"Nothing was done for those individuals that wouldn't be done for someone who sent a random letter to our office," said Mr. Ravenstahl. He called reports suggesting that his campaign contributors get special treatment "unfortunate ... Every contributor that has ever given money to me has not been given preferential treatment." (P-G, Rich Lord, or watch it on WTAE, Bob Mayo)
It seems like it should go without saying, but here goes:
Should we believe The City's Number Two Official responds to every complaint received regarding B.B.I. cessation orders by personally arranging a "series of conversations" with the city's number one and number two attorneys -- culminating a handshake agreement, a total voiding of the cessation order, and absolutely no verification or follow-up?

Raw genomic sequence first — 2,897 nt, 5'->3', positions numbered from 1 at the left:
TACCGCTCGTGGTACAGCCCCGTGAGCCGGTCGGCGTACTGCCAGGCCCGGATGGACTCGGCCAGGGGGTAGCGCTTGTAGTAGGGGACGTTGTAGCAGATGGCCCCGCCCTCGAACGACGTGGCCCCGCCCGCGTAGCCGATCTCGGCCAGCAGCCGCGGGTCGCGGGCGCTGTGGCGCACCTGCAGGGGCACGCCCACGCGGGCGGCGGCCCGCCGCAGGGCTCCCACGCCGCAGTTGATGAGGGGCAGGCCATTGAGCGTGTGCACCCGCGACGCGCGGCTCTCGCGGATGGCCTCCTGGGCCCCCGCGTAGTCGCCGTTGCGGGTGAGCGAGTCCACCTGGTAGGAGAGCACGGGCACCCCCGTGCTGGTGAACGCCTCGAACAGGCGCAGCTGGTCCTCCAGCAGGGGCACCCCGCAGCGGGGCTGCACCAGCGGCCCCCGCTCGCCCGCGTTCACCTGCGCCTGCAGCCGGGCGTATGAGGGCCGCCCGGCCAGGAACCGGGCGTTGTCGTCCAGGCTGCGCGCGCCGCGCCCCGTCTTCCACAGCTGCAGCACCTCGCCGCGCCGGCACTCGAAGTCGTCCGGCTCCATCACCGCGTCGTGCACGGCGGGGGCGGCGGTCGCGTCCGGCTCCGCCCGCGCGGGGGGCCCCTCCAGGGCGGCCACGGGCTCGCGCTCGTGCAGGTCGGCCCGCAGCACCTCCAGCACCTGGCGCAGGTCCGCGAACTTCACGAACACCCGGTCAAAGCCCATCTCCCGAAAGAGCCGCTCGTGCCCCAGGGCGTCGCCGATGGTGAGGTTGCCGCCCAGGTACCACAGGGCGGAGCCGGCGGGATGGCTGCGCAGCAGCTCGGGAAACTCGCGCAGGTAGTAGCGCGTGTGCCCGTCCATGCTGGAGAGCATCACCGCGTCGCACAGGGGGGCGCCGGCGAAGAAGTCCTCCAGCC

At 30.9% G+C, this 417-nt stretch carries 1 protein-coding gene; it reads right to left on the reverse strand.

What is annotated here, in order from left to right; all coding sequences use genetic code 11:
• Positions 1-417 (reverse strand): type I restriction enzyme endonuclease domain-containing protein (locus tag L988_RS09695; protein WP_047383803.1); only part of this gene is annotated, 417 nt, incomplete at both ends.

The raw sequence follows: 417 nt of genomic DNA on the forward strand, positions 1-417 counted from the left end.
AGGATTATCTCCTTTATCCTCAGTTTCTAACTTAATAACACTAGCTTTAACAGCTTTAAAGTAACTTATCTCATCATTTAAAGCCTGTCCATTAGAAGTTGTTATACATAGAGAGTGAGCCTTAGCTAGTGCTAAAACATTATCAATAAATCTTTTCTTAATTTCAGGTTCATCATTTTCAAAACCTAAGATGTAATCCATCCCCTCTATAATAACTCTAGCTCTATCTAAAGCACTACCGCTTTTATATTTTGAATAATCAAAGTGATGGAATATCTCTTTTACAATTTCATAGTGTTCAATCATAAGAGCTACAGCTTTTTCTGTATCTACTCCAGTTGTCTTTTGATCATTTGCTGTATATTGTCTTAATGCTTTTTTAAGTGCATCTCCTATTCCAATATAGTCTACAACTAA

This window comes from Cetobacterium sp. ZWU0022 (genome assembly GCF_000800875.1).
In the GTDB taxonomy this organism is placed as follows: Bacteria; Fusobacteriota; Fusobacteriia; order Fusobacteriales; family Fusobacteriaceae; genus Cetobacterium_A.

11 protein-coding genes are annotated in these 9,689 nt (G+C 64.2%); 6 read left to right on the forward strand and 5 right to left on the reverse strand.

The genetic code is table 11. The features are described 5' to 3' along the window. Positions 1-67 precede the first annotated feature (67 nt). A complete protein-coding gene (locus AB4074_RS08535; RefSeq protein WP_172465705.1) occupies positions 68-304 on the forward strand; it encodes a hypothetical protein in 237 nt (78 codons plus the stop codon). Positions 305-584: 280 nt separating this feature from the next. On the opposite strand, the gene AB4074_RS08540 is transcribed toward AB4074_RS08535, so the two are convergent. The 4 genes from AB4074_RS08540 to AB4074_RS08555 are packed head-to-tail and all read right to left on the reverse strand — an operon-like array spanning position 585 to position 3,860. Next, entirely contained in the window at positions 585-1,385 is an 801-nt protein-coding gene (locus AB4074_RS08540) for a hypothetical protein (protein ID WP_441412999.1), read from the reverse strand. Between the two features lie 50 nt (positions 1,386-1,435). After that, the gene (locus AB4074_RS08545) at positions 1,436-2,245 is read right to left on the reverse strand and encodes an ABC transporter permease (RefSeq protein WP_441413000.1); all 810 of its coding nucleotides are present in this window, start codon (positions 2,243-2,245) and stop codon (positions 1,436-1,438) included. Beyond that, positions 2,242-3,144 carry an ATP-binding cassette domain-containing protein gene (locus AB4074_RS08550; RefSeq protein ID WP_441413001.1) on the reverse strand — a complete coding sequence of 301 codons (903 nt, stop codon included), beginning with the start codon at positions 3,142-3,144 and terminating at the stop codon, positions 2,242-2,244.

I'm going to say no. I don't know who would believe such a thing.
For the record, I suspect this has less to do with a $2,000 contribution than it does with the Mt. Washington fundraiser -- specifically, the idea of continued fundraisers and events. In the wake of a dust-up involving his declared opposition to gay civil unions, Mayor Ravenstahl would be keenly aware of a need for political allies somewhere in the GLBTQ community.
Did Ravenstahl choose to nurture the right kind of gay leaders? I suppose we'll find out.
Did Ravenstahl's chief of staff run interference in order to do an exceptional favor for a political ally? That seems plainly to have occurred.
Would it be as big a deal if it weren't the world's longest pattern -- including Lamar and the billboard, Walnut Capital and the floating hotel, McTish and the parking lots, et cetera? No, it probably would not be quite as big a story, but there you have it.
It's an organizational compulsion.